Coppélia

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Approximate running time: 2 hours 20 minutes, 2 intermission (20 minutes)

A ballet in three acts

 

During the 154 years since its world premiere, Coppélia has been performed all over the world. The current Czech National Ballet production, first presented on 16 May 2024 at the  State Opera in Prague, is a revival of Ronald Hynd’s version, premiered 1985 in London by English National Ballet.

 

Coppélia tells a story of love, yet, unlike other Romantic ballets, in which unrequited passion leads to death, it ends happily (with marriage, thus complying with the 19th-century conventions). 

 

An extraordinary character is Coppélia, a life-size doll created by Doctor Coppélius, an inventor of mechanical toys and other machines. Sitting motionlessly on a balcony of his house, the beautiful “girl” attracts the attention of the village youths. One of them, Franz, is so infatuated with her that he neglects his fiancée Swanilda, who becomes upset and jealous. No one has the slightest inkling that Coppélia is actually a doll whose inventor can only bring to life by having a human spirit breathe into her. Fortunately, Doctor Coppélius’s plan to steal Franz’s soul for this purpose is thwarted by Swanilda. Franz realises his folly and returns to his fiancée. The ballet culminates with Swanilda and Franz’s wedding within a harvest festival in the fashion of Galician traditions. 

 

For the time, the original Coppélia, choreographed by Arthur Saint-Léon to Léo Delibes’s music, was a trailblazing work, incorporating as it did a number of novel aspects. Unlike other ballets dating from the period, it was set in a real milieu (Galicia, a crown land of the Austrian Empire), responded to scientific progress and did not depict supernatural beings. What is more, it embraced the national artistic tradition and the ground-breaking ideas of the Revolution of 1848. Drawing inspiration from the exploratory trip he and his friend Jules Massenet made to Austria-Hungary, Léo Delibes included in the score the Polish Mazurka and the Hungarian Czardas, as well as the Czech Polka. All of this is brought to bear in Ronald Hynd’s adaptation. His Coppélia respects tradition, movement content and the creators who have left their respective hallmarks: Arthur Saint-Léon, Marius Petipa and Enrico Cecchetti.

 

“There is no prince or princess, there are no swans or sleeping beauties. Only two villagers, a boy and a girl falling in love with each other. It’s about life … I think that is precisely why the ballet is so popular. Audiences can identify with the simple fetching story.”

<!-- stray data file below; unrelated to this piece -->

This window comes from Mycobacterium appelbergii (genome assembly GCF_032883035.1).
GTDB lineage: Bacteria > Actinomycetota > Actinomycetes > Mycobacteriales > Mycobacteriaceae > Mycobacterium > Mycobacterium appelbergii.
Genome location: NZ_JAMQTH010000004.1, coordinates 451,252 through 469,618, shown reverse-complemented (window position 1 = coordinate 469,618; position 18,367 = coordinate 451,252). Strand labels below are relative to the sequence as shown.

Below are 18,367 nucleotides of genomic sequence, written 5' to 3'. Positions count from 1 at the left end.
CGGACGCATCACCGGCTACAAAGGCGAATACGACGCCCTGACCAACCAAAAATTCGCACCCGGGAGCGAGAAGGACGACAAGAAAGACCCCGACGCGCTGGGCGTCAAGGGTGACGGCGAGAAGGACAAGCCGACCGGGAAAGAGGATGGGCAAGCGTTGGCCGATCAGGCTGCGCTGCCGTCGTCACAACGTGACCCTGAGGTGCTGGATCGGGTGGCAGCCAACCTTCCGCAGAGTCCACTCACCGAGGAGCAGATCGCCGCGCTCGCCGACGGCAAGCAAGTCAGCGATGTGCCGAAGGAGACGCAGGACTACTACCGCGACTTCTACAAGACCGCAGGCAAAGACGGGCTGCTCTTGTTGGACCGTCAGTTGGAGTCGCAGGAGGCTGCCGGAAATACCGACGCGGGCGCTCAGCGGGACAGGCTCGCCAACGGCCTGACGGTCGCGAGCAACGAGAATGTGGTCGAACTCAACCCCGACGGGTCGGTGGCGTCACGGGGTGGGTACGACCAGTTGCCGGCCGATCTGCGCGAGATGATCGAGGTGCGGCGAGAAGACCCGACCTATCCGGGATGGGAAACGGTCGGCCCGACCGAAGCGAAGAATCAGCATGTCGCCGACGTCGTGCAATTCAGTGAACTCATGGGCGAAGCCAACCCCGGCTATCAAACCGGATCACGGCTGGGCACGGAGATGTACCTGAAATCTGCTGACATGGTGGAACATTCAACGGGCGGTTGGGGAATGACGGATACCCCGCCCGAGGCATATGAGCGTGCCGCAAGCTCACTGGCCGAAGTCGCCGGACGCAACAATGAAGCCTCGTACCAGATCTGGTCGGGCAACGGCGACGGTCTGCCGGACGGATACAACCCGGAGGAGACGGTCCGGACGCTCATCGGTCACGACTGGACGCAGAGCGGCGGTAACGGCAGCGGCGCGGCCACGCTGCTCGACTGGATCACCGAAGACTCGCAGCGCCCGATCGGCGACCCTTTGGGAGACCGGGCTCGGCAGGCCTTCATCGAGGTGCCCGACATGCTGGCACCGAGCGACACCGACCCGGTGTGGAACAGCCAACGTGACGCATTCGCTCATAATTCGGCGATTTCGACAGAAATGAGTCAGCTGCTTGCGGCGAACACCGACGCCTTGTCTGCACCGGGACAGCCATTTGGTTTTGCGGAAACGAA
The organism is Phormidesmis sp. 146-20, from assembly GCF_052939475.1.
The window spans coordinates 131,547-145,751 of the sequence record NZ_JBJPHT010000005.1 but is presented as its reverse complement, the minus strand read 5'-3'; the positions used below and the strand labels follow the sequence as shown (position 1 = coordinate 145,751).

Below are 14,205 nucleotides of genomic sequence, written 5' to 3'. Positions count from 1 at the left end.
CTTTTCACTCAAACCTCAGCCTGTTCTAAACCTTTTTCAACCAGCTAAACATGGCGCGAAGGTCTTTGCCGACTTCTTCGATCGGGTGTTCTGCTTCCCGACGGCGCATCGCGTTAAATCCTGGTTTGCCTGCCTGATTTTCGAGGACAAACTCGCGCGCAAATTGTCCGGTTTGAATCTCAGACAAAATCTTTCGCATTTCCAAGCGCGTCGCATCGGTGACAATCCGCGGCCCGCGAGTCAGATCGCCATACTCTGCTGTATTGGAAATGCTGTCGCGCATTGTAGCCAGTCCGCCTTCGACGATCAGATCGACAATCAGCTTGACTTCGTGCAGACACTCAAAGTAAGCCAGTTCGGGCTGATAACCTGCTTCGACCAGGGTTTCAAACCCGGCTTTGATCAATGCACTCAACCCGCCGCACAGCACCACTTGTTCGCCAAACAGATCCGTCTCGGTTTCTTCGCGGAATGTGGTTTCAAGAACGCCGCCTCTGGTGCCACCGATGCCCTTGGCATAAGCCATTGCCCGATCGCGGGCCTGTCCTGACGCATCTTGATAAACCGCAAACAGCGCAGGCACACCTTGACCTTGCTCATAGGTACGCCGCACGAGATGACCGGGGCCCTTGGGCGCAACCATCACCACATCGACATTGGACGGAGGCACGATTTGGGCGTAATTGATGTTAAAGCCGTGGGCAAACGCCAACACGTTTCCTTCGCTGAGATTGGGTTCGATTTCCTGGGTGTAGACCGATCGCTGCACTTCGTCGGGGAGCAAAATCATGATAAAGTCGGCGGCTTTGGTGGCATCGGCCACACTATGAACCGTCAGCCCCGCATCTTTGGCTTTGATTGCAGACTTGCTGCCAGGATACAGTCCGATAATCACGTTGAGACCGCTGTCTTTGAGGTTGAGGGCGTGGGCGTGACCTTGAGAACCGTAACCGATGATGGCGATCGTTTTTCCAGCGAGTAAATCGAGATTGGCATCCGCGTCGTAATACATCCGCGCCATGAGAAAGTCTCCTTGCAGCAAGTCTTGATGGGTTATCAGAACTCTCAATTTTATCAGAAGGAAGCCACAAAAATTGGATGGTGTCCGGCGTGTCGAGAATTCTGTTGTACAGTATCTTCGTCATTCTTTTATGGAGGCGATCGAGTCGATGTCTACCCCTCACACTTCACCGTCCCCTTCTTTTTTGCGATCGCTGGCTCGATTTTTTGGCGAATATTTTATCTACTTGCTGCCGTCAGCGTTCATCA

Ronald Hynd

 

Czech National Ballet
Pupils of Ballet Preparatory School
State Opera Orchestra

Program and cast

Swanilda: Aya Okumura, Alina Nanu, Ayaka Fujii

Franz: Federico Ievoli, Patrik Holeček, Paul Irmatov

Dr. Coppélius: Giovanni Rotolo, Marek Svobodník, Marek Kašparovský

Dawn: Olga Bogoliubskaia, Romina Contreras, Nina Fernandés, Haruka Iguchi

Prayer: Irina Burduja, Evgeniya Victory Gonzalez, Romina Contreras

Burgomaster: Radek Vrátil, John Powers, Mathias Deneux

Inkeeper: Marek Svobodník, Fraser Roach, Marek Kašparovský

Inkeeperʹs Wife: Monika Hejduková, Miho Ogimoto, Kristýna Němečková

Girlfriends: Elena Dombrowski, Natsuki Nishiyama, Misato Isogami, Nina Fernandés, Nana Nakagawa, Federica Bona, Chihiro Sudo, Alexandra Pera, Giusi D´Angelo, Diana Alonso, Kristýna Němečková, Anna Dal Castello

Coppelia Doll: Chihiro Sudo, Daria Lazucová

 

Choreography - Ronald Hynd after Marius Petipa

Music - Léo Delibes

Sets and costumes - Roberta Guidi di Bagno

Orchestra - State Opera Orchestra

Photo gallery
Serghei Gherciu
© Serghei Gherciu
Serghei Gherciu
© Serghei Gherciu
Serghei Gherciu
© Serghei Gherciu

Prague State Opera

The State Opera today

 

The State Opera (formerly the State Opera Prague, between 1948 and 1992 the Smetana Theatre, and originally the New German Theatre) has been a part of the National Theatre since 2012. The Opera and Ballet ensembles give repertory performances at the State Opera.

 

History

 

The Prague State Opera resides in the building which on January 5, 1888 was opened as a Prague German stage with the performance of Wagner’s opera, The Mastersingers of Nürnberg. In the 19th century, Prague Germans performed in the Estate’s Theater in alternation with a Czech company. Desire for their own theater led to negotiations in 1883 for the construction of a new theater building for the German Theater Association. Over the next three years, a blueprint was drawn up and handed over to the Vienna atelier of Fellner and Hellmer. Also sharing in the design was the architect of the Vienna Municipal Theater, Karl Hasenauer, while Prague architect Alfons Wertmüller took part in the construction. Financing came from private collections. With its spacious auditorium and neo-Rococo decoration, this theater building is among the most beautiful in Europe.

 

Access:

 

By car

On Wilsonova street, from the left lane close to the State Opera building take the slip road to the Slovan above-ground garage. The parking fee is 40 CZK/h.

 

By tram

 

By daytime tram No. 11 to the stop “Muzeum”, through the underpass beneath Legerova street in the direction of the NationalMuseum, at the crossroads turn right along the NewBuilding of the NationalMuseum.

 

By daytime trams Nos. 3, 9, 14 and 24 or night trams Nos. 51, 52, 54, 55, 56 and 58 to the stop “Václavské náměstí”, then by foot uphill on the left side of the Wenceslas Square to the traffic lights across Wilsonova and Vinohradská streets. Then turn left along the NewBuilding of the NationalMuseum.

 

By metro

To the “Muzeum” station, lines A and C (green and red), and then by foot along the NewBuilding of the NationalMuseum.

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